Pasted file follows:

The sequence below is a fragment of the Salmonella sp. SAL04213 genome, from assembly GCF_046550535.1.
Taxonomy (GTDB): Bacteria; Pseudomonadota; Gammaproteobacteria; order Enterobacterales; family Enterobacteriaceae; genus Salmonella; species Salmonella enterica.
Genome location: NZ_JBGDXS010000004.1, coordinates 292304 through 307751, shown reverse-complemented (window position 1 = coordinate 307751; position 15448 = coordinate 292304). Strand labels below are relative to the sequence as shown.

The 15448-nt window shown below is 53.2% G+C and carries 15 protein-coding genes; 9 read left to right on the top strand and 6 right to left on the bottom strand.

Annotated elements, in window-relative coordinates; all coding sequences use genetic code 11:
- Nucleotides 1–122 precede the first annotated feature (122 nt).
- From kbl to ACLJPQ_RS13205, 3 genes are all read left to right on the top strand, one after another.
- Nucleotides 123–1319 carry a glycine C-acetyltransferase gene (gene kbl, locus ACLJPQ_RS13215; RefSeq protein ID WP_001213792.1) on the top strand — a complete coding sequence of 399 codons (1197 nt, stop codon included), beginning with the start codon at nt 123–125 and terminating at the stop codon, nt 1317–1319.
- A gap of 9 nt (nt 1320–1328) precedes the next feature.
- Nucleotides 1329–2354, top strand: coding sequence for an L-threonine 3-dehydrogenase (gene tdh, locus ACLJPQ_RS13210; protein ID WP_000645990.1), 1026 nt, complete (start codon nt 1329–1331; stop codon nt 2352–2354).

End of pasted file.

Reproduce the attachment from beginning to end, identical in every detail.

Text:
The sequence below is a fragment of the Salmonella sp. SAL04213 genome, from assembly GCF_046550535.1.
Taxonomy (GTDB): Bacteria; Pseudomonadota; Gammaproteobacteria; order Enterobacterales; family Enterobacteriaceae; genus Salmonella; species Salmonella enterica.
Genome location: NZ_JBGDXS010000004.1, coordinates 292304 through 307751, shown reverse-complemented (window position 1 = coordinate 307751; position 15448 = coordinate 292304). Strand labels below are relative to the sequence as shown.

The 15448-nt window shown below is 53.2% G+C and carries 15 protein-coding genes; 9 read left to right on the top strand and 6 right to left on the bottom strand.

Annotated elements, in window-relative coordinates; all coding sequences use genetic code 11:
- Nucleotides 1–122 precede the first annotated feature (122 nt).
- From kbl to ACLJPQ_RS13205, 3 genes are all read left to right on the top strand, one after another.
- Nucleotides 123–1319 carry a glycine C-acetyltransferase gene (gene kbl, locus ACLJPQ_RS13215; RefSeq protein ID WP_001213792.1) on the top strand — a complete coding sequence of 399 codons (1197 nt, stop codon included), beginning with the start codon at nt 123–125 and terminating at the stop codon, nt 1317–1319.
- A gap of 9 nt (nt 1320–1328) precedes the next feature.
- Nucleotides 1329–2354, top strand: coding sequence for an L-threonine 3-dehydrogenase (gene tdh, locus ACLJPQ_RS13210; protein ID WP_000645990.1), 1026 nt, complete (start codon nt 1329–1331; stop codon nt 2352–2354).